Give Yourself A Hand
REVIEW BY: Vish Iyer
ORIGINALLY PUBLISHED: 07/05/2007
Isn’t it funny how avid “disco” bands are progressively shifting towards a more “guitaresque” sound? (Depeche Mode? New Order?) Isn’t it even funnier how ardent rockers are incorporating elements of “techno” in their repertoire? Is it irony or is it change; or is it, as “better man” Eddie Vedder would shout, “Evolution, baby!”
Truly, some bands evolve, whereas others make a cataclysmic effort and fall just as hard. Take the Crash Test Dummies, for instance. On one hand, they created an absolute masterpiece God Shuffled His Feet, and on the other came up with something as devastingly confused and unlistenable as Give Yourself A Hand.
Experimentation has always been a sine qua non for progression of great bands. There is absolutely no harm in drastically changing the style of music, as long as the band knows what it is doing. However, the case with Crash Test Dummies is somewhat different. After coming up with God Shuffled His Feet, one of the finest alt-folk albums of the '90s, they followed it up with the rather prosaic A Worm’s Life. As if by learning from one’s past mistakes, they made a bold move to shift from their traditional folk-rock sound to an “electronic” one: a commendable move, indeed. Though they had their intentions right, the execution, however, was seriously flawed.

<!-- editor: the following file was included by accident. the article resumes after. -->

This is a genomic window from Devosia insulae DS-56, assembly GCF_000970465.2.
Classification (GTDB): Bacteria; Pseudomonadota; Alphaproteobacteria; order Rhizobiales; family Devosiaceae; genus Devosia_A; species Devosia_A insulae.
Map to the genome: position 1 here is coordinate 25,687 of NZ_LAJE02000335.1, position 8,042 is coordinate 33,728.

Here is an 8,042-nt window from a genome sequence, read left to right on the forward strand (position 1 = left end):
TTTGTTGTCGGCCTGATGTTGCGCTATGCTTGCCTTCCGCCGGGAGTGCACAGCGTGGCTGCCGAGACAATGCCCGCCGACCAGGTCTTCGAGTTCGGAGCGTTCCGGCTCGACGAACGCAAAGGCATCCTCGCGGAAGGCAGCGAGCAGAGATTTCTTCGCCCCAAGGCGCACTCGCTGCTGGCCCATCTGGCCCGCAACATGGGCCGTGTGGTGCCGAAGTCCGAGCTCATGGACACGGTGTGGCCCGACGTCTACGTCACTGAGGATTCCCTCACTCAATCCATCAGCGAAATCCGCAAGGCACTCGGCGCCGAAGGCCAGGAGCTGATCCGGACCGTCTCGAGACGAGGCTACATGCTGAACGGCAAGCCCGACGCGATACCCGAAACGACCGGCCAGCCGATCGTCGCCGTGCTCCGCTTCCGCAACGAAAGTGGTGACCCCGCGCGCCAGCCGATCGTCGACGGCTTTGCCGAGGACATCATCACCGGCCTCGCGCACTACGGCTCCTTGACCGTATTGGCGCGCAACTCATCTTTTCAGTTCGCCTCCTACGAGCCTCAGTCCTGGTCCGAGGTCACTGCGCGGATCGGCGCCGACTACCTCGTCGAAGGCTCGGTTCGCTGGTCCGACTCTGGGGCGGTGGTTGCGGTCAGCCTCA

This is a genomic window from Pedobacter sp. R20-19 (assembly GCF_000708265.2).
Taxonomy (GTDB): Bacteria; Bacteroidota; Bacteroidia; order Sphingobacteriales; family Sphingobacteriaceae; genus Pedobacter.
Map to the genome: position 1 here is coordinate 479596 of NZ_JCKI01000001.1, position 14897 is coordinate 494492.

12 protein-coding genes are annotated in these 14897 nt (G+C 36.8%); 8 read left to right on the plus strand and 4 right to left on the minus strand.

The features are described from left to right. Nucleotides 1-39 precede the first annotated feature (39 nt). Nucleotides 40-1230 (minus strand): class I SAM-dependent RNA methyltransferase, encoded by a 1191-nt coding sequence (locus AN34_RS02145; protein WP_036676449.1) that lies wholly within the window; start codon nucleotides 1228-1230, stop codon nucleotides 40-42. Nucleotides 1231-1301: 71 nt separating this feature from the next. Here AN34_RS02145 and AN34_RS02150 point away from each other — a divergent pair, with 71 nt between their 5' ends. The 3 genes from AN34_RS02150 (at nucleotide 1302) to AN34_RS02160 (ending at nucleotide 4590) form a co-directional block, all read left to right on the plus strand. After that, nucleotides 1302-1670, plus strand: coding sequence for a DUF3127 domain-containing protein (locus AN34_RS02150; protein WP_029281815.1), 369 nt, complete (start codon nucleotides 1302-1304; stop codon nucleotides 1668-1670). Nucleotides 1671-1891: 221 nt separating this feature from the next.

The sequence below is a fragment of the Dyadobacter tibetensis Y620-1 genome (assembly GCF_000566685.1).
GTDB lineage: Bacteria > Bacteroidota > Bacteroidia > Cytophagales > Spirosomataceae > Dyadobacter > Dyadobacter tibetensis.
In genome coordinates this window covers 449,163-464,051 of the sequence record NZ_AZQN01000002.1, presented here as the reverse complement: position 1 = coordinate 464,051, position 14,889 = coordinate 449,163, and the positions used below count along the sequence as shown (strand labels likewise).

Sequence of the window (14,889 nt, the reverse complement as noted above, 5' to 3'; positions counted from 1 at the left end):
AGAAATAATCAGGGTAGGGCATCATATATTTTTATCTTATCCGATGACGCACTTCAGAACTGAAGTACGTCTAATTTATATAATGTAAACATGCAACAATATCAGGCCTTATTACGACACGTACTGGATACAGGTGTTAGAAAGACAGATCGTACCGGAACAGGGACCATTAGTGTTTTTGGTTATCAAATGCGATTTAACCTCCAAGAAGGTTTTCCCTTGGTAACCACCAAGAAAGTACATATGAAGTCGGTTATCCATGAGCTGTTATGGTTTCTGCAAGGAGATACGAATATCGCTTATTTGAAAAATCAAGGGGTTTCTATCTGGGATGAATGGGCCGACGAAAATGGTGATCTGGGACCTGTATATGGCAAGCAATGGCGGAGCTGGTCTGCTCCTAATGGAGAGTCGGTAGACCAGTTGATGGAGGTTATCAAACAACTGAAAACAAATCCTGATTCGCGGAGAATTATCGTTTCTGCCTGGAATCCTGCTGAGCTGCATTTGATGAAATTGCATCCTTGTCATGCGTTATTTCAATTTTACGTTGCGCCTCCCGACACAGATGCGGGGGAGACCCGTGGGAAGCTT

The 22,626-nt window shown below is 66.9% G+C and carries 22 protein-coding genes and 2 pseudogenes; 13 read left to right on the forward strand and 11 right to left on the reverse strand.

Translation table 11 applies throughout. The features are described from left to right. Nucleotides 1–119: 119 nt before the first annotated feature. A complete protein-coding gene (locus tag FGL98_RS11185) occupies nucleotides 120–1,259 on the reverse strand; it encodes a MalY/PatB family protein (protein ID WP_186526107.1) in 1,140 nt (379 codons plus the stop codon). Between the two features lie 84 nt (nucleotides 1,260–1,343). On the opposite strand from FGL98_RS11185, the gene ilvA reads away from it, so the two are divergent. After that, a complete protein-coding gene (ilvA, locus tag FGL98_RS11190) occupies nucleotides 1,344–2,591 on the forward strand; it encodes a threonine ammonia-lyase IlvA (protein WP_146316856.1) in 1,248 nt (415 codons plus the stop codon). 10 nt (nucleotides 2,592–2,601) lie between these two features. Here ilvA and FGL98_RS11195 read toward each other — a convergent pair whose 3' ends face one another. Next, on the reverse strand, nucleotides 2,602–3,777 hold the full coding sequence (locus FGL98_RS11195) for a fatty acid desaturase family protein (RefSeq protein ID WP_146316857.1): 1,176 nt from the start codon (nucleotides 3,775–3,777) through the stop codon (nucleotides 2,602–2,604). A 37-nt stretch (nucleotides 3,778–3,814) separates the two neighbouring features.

It was heartening to know that the Dummies tried to bring a substantial change in their sound, since they were going nowhere with A Worm’s Life. But, it seems as if they got more confused with the follow up: the songs on Give Yourself A Hand are boring, spineless, wan and plainly unlistenable. The lyrics are pathetic, and though the Dummies try hard to sound cheeky, they fail miserably.
And the music is even worse. There are just three songs on the record worthy of any praise: the amazing single, “Keep A Lid On Things” and the two beautiful songs sung by Ellen Reid, “Get You In The Morning,” and “A Little Something.”
If there is anything that comes out positively from this record, it's Reid’s singing. Notwithstanding that, Give Yourself A Hand is only worthy of being interred without an epitaph.